How did you get started in the biopharma industry?
I grew up in South Boston, Massachusetts, which at the time was a close-knit neighborhood. Movies made in recent years such as Good Will Hunting, Gone Baby Gone, The Departed and Black Mass and so on accurately depict the neighborhood I grew up in. Typical career paths included blue collar jobs such as a trade or fire/police or other avenues that could land you in jail.
After high school, I had no idea what I wanted to do. I tested the waters in several professions in order to find my way. My schooling included culinary arts college for a couple of years when I thought I was going to be a baker, followed by EMT training and even bartending school. One day in 1996 my mom found an ad in the Boston Globe for the JAS (Just-a-Start) Biomedical Careers program.
I always liked science and thought, why not? I applied, interviewed, and was eventually accepted into the program. It was something new and exciting and I learned a lot going through the program. I worked a full-time job in a kitchen nursing home at night while trying to find the time to study, which was typically getting to class an hour or two early every day in order to do my homework. I made it through, graduated from the program around nine months later, and the job search began.
Coming out of school I landed my first job as a manufacturing technician in cell culture at Serono Laboratories and worked there for a little over a year until the plant was shut down and I was laid off. I dipped my toes into research a bit with my second job at Genetic Institute, but the program was eventually terminated and I was laid off again. I began to wonder if I made the right move going into biotech. I eventually landed at Transkaryotic Therapies Inc. (TKT) in June of 1999. I started as a manufacturing technician and worked my way up the chain, eventually becoming a supervisor. In 2005, Shire acquired TKT and my journey continued.
In my nearly 17 years at the company, I’ve worked in numerous roles supporting the startup of our three internal manufacturing sites in Massachusetts. My current role is Associate Director of Manufacturing- Bioreactor Operations. One thing I can say of my time here is that I’ve never been bored! Along the way I realized that I wanted to finish my education — of course, while I was married with one child and another one on the way. I began night courses in business at Becker College, which were held every Wednesday night from 6-10 p.m. This was a bit of a juggling act — working, raising our kids, going to school and studying. I would be lying if I said it wasn’t a little stressful during this time. But I’m proud to say that I graduated in 2014 with a Bachelor’s Degree in Business Administration.
As part of giving back, I sit on advisory boards for local high schools that offer a biotech program, as well as some local community colleges. I was recently appointed to be on the board of directors at the Just-A-Start Corporation, which was a great honor coming from their Biomedical Careers program that helped launch my career.
Are there any defining moments you’ve experienced in daily operations you’d like to share?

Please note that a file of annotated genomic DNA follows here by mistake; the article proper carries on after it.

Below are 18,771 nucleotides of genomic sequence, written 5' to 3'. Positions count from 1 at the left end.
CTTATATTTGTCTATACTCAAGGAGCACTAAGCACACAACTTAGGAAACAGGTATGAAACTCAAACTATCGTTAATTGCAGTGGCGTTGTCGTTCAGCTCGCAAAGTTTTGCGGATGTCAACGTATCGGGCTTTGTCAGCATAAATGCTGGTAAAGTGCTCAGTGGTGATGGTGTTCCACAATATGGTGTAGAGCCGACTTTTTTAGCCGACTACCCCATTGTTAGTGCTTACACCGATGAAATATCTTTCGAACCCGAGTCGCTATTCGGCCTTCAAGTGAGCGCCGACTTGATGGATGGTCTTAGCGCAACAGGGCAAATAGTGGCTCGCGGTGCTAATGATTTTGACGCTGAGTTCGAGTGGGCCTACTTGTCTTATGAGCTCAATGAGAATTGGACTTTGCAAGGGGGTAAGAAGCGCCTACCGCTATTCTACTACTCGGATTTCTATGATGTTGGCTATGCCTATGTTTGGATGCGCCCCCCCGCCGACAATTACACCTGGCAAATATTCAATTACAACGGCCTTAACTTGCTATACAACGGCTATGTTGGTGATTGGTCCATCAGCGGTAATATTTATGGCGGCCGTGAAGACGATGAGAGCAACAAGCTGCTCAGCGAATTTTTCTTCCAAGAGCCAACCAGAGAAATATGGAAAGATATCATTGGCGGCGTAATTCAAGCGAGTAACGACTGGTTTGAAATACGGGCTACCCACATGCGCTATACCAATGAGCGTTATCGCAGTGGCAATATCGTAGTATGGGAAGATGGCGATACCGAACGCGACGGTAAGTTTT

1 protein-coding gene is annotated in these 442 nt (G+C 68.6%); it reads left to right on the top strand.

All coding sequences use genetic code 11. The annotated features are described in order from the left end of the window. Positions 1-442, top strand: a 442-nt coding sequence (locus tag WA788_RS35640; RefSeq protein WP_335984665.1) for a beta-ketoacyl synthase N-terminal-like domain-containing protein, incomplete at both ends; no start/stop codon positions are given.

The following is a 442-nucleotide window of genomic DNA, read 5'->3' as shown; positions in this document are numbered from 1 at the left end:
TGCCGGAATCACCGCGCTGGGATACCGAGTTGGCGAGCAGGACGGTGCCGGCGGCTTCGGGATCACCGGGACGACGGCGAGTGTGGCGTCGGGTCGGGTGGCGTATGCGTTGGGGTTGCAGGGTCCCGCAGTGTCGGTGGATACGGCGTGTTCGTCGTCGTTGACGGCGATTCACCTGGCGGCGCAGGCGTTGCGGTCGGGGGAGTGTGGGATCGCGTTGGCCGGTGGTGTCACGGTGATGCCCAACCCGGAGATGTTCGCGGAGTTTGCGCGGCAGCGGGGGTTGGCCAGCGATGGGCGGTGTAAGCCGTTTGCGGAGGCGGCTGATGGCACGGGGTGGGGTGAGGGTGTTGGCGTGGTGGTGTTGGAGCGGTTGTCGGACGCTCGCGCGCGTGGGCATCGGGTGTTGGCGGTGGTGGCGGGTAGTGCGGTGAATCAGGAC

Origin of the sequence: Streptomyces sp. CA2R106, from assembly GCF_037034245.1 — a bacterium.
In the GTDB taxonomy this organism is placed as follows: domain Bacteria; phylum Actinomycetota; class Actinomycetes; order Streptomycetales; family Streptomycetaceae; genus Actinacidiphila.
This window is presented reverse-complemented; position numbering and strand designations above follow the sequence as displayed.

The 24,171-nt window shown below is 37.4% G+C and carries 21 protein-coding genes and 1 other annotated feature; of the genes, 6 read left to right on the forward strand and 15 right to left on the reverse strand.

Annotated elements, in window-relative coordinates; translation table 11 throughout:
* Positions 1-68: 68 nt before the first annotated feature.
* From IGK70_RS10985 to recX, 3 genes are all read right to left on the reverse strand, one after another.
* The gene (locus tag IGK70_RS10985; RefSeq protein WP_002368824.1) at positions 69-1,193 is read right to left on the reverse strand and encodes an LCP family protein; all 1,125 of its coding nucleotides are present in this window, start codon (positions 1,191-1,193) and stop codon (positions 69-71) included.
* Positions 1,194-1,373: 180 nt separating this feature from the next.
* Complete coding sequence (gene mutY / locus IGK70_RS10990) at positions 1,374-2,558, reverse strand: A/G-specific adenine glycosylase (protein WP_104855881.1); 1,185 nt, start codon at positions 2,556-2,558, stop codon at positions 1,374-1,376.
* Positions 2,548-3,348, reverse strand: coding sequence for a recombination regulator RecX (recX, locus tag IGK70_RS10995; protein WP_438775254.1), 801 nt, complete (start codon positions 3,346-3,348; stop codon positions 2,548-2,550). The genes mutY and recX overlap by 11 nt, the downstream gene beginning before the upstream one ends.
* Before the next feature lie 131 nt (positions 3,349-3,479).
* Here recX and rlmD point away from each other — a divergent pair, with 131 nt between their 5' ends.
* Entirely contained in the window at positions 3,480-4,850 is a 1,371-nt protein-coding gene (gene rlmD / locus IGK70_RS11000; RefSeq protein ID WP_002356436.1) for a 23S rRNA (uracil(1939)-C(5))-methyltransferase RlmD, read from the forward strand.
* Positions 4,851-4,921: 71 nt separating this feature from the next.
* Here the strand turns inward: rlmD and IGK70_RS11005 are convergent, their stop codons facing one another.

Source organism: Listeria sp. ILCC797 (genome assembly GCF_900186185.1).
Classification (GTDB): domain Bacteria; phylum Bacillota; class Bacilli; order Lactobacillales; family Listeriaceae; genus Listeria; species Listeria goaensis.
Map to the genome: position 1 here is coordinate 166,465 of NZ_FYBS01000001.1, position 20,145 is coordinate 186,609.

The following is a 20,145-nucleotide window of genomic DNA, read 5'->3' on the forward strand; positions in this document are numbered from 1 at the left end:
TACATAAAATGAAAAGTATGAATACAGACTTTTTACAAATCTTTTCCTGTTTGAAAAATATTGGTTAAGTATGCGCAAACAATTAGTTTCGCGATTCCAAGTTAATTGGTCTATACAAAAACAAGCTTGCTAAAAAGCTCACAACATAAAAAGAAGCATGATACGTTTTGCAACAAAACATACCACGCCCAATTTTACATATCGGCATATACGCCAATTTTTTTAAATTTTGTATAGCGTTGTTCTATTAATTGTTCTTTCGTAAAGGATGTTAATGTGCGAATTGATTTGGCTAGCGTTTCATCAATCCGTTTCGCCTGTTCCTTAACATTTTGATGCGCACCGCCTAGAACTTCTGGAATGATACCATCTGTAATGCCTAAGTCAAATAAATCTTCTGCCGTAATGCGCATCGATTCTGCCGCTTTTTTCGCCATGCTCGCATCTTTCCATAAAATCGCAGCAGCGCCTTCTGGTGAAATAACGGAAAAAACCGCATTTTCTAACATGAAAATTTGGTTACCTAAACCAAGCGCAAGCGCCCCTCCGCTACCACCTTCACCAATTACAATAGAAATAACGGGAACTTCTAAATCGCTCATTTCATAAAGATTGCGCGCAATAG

Back in April of 2005, Shire had just announced the acquisition of TKT; about 2-3 days after the announcement the manufacturing plant (the only one) caught fire. First of all, thankfully no one was hurt. It felt as if it was my own house going up in flames as I was there from the time the facility started up. Plus, it was our only manufacturing plant producing clinical and commercial products.
The team as a whole pulled to together to get the plant back into operations. This required cleaning and repairing equipment along with some level of construction activity. It didn’t matter what level or group you were in — everyone pulled together to get the plant back on line. Technicians and senior directors were working side by side cleaning equipment, discarding materials, etc. I’m proud to say we had the plant back online in roughly two months. The response from everyone working there was something I still reflect back on today. I often share this story with staff today as an example of teamwork and what can be accomplished by sharing a single goal and going after it.
What do you think is one of the biggest challenges — specific to manufacturing — that the industry faces?
There are many challenges specific to manufacturing from changing regulations to competition. I think one of the biggest challenges that the industry is facing is ensuring there are more individuals coming out of school that are job-ready. Working in a cGMP environment is very regulated and will require training for anyone that is hired. Having some basic knowledge/exposure to cGMP manufacturing, compliance, operational excellence, SOPs, and working in a cleanroom are core items that most students coming out of school don’t have, but should. I believe there is more that industry can do by partnering with these schools/universities to ensure that the needs of the industry are reflected in the coursework students have. Industry can accomplish this when people like me volunteer to be part of an advisory board to develop curriculum for students. Companies can also donate up-to-date equipment so that students are familiar with what they will see when they enter the job force, give students the opportunity to tour manufacturing sites and also offer internships.